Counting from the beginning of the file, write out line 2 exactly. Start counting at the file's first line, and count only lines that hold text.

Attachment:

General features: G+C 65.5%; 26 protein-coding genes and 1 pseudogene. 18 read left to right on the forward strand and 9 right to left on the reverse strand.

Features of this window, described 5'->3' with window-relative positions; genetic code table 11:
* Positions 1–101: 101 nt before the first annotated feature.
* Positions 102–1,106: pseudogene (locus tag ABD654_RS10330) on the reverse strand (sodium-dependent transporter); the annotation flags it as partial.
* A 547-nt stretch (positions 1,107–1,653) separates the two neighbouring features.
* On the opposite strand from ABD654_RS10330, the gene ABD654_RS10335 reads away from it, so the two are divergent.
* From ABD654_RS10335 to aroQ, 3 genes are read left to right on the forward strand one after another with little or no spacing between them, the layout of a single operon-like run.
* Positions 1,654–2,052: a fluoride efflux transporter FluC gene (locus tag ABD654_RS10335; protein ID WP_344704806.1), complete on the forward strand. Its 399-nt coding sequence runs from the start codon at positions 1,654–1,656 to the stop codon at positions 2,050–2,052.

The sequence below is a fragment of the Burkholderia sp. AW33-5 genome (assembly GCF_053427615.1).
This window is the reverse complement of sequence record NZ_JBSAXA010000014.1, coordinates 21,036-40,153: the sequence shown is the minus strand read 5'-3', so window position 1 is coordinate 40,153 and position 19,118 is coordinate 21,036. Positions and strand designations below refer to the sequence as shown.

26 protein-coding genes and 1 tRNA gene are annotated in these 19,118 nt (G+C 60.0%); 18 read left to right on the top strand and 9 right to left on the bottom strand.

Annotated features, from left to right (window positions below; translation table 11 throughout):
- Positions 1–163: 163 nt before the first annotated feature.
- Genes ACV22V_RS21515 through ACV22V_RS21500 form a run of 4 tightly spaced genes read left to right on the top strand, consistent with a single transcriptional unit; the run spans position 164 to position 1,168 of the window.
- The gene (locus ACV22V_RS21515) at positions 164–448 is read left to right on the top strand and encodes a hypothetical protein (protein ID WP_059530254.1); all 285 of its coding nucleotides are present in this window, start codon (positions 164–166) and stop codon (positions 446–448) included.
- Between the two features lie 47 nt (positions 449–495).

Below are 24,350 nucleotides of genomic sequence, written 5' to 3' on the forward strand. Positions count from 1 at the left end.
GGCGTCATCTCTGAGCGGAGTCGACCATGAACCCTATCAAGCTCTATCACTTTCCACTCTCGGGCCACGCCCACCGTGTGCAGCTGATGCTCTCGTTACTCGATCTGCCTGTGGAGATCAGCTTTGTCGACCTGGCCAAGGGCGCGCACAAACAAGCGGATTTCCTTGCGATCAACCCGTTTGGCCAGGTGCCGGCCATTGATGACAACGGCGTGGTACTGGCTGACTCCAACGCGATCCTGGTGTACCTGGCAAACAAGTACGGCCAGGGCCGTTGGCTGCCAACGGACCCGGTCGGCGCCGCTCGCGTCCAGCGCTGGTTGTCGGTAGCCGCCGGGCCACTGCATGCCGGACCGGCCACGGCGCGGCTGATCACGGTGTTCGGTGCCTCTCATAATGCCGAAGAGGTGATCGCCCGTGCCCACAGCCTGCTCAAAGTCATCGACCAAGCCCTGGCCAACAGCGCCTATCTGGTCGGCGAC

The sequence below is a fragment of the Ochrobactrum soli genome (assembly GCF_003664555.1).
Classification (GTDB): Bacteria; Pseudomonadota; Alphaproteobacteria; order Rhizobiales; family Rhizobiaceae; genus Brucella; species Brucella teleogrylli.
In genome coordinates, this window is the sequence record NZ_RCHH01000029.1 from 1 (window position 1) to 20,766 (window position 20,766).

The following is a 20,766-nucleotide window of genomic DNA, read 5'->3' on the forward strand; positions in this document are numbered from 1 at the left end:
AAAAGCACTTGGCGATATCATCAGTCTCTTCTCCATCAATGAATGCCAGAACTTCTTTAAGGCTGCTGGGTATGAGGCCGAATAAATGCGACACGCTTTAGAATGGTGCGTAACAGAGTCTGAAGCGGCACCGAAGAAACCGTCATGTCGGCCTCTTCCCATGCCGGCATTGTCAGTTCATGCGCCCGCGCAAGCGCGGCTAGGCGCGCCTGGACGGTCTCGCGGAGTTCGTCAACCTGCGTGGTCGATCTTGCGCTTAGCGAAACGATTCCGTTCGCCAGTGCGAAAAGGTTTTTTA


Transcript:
Features of this window, described 5'->3' with window-relative positions; genetic code table 11: